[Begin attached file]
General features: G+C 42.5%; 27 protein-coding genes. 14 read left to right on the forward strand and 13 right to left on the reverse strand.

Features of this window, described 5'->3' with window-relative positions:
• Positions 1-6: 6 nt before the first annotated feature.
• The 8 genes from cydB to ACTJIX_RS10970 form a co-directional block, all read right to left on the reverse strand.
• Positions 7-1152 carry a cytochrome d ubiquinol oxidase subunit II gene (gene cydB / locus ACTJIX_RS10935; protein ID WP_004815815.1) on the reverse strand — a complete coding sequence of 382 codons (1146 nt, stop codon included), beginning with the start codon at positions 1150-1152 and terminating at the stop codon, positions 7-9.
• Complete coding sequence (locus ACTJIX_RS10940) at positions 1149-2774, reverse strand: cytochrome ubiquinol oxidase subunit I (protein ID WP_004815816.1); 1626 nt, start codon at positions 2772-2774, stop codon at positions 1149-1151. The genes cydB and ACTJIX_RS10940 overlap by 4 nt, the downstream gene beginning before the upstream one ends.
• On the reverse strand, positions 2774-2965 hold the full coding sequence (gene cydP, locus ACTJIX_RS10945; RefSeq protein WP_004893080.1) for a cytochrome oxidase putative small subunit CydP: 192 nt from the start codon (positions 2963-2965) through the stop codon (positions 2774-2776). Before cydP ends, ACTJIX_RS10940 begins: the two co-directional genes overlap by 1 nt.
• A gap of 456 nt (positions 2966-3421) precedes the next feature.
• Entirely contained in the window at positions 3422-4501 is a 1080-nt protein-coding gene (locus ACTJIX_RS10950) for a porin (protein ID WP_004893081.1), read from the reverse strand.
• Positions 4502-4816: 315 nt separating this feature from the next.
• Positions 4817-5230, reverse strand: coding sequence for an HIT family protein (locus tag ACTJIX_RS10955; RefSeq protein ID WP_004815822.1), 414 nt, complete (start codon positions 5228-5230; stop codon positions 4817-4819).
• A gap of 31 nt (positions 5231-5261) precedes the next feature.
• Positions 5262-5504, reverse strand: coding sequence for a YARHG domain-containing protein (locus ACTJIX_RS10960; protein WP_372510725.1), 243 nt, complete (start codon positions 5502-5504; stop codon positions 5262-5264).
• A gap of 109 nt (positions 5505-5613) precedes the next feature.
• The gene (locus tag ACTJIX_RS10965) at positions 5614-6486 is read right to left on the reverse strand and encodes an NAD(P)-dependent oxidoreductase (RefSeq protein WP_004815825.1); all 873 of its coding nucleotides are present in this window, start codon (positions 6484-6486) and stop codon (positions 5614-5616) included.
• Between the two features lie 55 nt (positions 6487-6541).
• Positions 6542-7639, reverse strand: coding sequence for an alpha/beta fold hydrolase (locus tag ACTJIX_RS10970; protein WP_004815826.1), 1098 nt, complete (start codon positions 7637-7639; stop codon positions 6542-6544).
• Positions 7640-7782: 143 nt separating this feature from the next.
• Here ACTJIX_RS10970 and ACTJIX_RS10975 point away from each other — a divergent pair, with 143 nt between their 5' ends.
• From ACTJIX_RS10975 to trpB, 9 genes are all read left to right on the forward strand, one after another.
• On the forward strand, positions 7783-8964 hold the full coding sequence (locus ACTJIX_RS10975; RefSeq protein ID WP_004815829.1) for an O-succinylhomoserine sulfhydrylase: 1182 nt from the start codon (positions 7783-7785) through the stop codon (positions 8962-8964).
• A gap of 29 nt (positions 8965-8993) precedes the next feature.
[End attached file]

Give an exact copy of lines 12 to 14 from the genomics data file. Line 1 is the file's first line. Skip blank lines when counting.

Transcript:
• A gap of 31 nt (positions 5231-5261) precedes the next feature.
• Positions 5262-5504, reverse strand: coding sequence for a YARHG domain-containing protein (locus ACTJIX_RS10960; protein WP_372510725.1), 243 nt, complete (start codon positions 5502-5504; stop codon positions 5262-5264).
• A gap of 109 nt (positions 5505-5613) precedes the next feature.